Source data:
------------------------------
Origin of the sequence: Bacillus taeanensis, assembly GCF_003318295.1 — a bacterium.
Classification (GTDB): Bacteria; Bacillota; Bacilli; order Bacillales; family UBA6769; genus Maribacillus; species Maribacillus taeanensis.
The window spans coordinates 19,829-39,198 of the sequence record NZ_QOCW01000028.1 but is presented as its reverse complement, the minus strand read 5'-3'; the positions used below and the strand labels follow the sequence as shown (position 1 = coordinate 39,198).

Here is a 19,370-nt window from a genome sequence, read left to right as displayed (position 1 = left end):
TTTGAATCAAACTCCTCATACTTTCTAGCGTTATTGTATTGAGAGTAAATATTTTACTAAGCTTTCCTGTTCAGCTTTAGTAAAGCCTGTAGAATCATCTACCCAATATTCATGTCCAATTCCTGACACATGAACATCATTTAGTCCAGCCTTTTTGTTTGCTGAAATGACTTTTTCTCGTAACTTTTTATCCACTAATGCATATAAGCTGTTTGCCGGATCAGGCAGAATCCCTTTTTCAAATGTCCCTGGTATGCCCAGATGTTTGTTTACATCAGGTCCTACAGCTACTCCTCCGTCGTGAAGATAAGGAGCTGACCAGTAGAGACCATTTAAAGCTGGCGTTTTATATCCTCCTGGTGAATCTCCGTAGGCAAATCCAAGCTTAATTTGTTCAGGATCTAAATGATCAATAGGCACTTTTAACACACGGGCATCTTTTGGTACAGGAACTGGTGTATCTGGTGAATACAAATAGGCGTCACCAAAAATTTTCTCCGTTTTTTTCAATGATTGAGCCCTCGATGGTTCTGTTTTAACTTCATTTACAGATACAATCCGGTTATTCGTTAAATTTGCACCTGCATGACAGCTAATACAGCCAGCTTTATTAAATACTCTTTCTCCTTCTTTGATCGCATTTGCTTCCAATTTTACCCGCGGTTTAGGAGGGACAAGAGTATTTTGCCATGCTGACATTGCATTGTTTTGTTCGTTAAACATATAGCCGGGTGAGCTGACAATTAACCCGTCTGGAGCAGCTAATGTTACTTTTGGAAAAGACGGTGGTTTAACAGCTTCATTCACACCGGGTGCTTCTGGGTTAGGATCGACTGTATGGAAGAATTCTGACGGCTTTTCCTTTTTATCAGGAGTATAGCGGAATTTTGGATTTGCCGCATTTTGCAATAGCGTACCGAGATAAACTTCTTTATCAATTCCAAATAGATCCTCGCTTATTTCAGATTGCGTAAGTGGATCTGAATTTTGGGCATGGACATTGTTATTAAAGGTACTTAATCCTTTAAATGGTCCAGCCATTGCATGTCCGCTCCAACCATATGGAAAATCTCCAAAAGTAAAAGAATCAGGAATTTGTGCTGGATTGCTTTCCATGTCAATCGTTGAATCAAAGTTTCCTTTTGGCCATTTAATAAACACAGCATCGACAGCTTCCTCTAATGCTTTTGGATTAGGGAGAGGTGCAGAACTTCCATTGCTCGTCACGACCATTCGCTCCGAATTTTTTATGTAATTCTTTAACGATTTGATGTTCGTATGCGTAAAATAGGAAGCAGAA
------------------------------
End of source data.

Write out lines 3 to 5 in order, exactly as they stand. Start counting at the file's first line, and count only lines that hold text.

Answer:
The window spans coordinates 19,829-39,198 of the sequence record NZ_QOCW01000028.1 but is presented as its reverse complement, the minus strand read 5'-3'; the positions used below and the strand labels follow the sequence as shown (position 1 = coordinate 39,198).

Here is a 19,370-nt window from a genome sequence, read left to right as displayed (position 1 = left end):
TTTGAATCAAACTCCTCATACTTTCTAGCGTTATTGTATTGAGAGTAAATATTTTACTAAGCTTTCCTGTTCAGCTTTAGTAAAGCCTGTAGAATCATCTACCCAATATTCATGTCCAATTCCTGACACATGAACATCATTTAGTCCAGCCTTTTTGTTTGCTGAAATGACTTTTTCTCGTAACTTTTTATCCACTAATGCATATAAGCTGTTTGCCGGATCAGGCAGAATCCCTTTTTCAAATGTCCCTGGTATGCCCAGATGTTTGTTTACATCAGGTCCTACAGCTACTCCTCCGTCGTGAAGATAAGGAGCTGACCAGTAGAGACCATTTAAAGCTGGCGTTTTATATCCTCCTGGTGAATCTCCGTAGGCAAATCCAAGCTTAATTTGTTCAGGATCTAAATGATCAATAGGCACTTTTAACACACGGGCATCTTTTGGTACAGGAACTGGTGTATCTGGTGAATACAAATAGGCGTCACCAAAAATTTTCTCCGTTTTTTTCAATGATTGAGCCCTCGATGGTTCTGTTTTAACTTCATTTACAGATACAATCCGGTTATTCGTTAAATTTGCACCTGCATGACAGCTAATACAGCCAGCTTTATTAAATACTCTTTCTCCTTCTTTGATCGCATTTGCTTCCAATTTTACCCGCGGTTTAGGAGGGACAAGAGTATTTTGCCATGCTGACATTGCATTGTTTTGTTCGTTAAACATATAGCCGGGTGAGCTGACAATTAACCCGTCTGGAGCAGCTAATGTTACTTTTGGAAAAGACGGTGGTTTAACAGCTTCATTCACACCGGGTGCTTCTGGGTTAGGATCGACTGTATGGAAGAATTCTGACGGCTTTTCCTTTTTATCAGGAGTATAGCGGAATTTTGGATTTGCCGCATTTTGCAATAGCGTACCGAGATAAACTTCTTTATCAATTCCAAATAGATCCTCGCTTATTTCAGATTGCGTAAGTGGATCTGAATTTTGGGCATGGACATTGTTATTAAAGGTACTTAATCCTTTAAATGGTCCAGCCATTGCATGTCCGCTCCAACCATATGGAAAATCTCCAAAAGTAAAAGAATCAGGAATTTGTGCTGGATTGCTTTCCATGTCAATCGTTGAATCAAAGTTTCCTTTTGGCCATTTAATAAACACAGCATCGACAGCTTCCTCTAATGCTTTTGGATTAGGGAGAGGTGCAGAACTTCCATTGCTCGTCACGACCATTCGCTCCGAATTTTTTATGTAATTCTTTAACGATTTGATGTTCGTATGCGTAAAATAGGAAGCAGAA